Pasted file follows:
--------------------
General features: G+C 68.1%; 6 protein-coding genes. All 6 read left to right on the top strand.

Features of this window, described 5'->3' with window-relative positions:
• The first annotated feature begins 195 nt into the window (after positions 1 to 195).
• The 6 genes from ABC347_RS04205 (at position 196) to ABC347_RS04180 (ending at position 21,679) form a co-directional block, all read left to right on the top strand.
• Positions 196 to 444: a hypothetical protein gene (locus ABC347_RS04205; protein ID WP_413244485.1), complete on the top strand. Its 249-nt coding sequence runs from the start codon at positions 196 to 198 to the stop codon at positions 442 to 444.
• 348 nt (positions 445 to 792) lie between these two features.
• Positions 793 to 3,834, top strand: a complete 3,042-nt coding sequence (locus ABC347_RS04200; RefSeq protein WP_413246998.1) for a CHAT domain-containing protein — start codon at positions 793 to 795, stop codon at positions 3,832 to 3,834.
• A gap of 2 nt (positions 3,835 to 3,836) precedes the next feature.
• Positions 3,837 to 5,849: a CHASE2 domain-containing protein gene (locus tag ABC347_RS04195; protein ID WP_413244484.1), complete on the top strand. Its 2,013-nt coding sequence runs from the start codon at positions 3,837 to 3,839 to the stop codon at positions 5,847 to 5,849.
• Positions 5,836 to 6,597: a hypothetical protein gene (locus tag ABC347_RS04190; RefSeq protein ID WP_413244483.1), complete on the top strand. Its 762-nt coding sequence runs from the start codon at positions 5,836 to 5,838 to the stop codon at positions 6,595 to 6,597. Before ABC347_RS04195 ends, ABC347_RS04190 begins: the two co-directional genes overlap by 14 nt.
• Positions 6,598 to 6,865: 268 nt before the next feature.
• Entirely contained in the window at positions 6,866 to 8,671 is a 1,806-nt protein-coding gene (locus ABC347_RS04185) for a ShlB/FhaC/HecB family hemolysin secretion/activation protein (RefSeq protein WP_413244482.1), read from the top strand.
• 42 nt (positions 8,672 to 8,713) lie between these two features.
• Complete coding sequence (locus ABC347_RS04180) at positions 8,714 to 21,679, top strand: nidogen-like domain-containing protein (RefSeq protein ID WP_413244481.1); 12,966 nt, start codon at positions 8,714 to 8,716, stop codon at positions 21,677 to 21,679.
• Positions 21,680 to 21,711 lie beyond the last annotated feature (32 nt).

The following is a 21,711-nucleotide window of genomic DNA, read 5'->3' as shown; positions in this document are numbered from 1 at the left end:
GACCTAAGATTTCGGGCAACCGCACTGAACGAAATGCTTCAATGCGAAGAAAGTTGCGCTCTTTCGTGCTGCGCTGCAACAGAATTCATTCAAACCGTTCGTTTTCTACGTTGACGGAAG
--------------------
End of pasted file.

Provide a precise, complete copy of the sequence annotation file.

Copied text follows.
General features: G+C 68.1%; 6 protein-coding genes. All 6 read left to right on the top strand.

Features of this window, described 5'->3' with window-relative positions:
• The first annotated feature begins 195 nt into the window (after positions 1 to 195).
• The 6 genes from ABC347_RS04205 (at position 196) to ABC347_RS04180 (ending at position 21,679) form a co-directional block, all read left to right on the top strand.
• Positions 196 to 444: a hypothetical protein gene (locus ABC347_RS04205; protein ID WP_413244485.1), complete on the top strand. Its 249-nt coding sequence runs from the start codon at positions 196 to 198 to the stop codon at positions 442 to 444.
• 348 nt (positions 445 to 792) lie between these two features.
• Positions 793 to 3,834, top strand: a complete 3,042-nt coding sequence (locus ABC347_RS04200; RefSeq protein WP_413246998.1) for a CHAT domain-containing protein — start codon at positions 793 to 795, stop codon at positions 3,832 to 3,834.
• A gap of 2 nt (positions 3,835 to 3,836) precedes the next feature.
• Positions 3,837 to 5,849: a CHASE2 domain-containing protein gene (locus tag ABC347_RS04195; protein ID WP_413244484.1), complete on the top strand. Its 2,013-nt coding sequence runs from the start codon at positions 3,837 to 3,839 to the stop codon at positions 5,847 to 5,849.
• Positions 5,836 to 6,597: a hypothetical protein gene (locus tag ABC347_RS04190; RefSeq protein ID WP_413244483.1), complete on the top strand. Its 762-nt coding sequence runs from the start codon at positions 5,836 to 5,838 to the stop codon at positions 6,595 to 6,597. Before ABC347_RS04195 ends, ABC347_RS04190 begins: the two co-directional genes overlap by 14 nt.
• Positions 6,598 to 6,865: 268 nt before the next feature.
• Entirely contained in the window at positions 6,866 to 8,671 is a 1,806-nt protein-coding gene (locus ABC347_RS04185) for a ShlB/FhaC/HecB family hemolysin secretion/activation protein (RefSeq protein WP_413244482.1), read from the top strand.
• 42 nt (positions 8,672 to 8,713) lie between these two features.
• Complete coding sequence (locus ABC347_RS04180) at positions 8,714 to 21,679, top strand: nidogen-like domain-containing protein (RefSeq protein ID WP_413244481.1); 12,966 nt, start codon at positions 8,714 to 8,716, stop codon at positions 21,677 to 21,679.
• Positions 21,680 to 21,711 lie beyond the last annotated feature (32 nt).

The following is a 21,711-nucleotide window of genomic DNA, read 5'->3' as shown; positions in this document are numbered from 1 at the left end:
GACCTAAGATTTCGGGCAACCGCACTGAACGAAATGCTTCAATGCGAAGAAAGTTGCGCTCTTTCGTGCTGCGCTGCAACAGAATTCATTCAAACCGTTCGTTTTCTACGTTGACGGAAG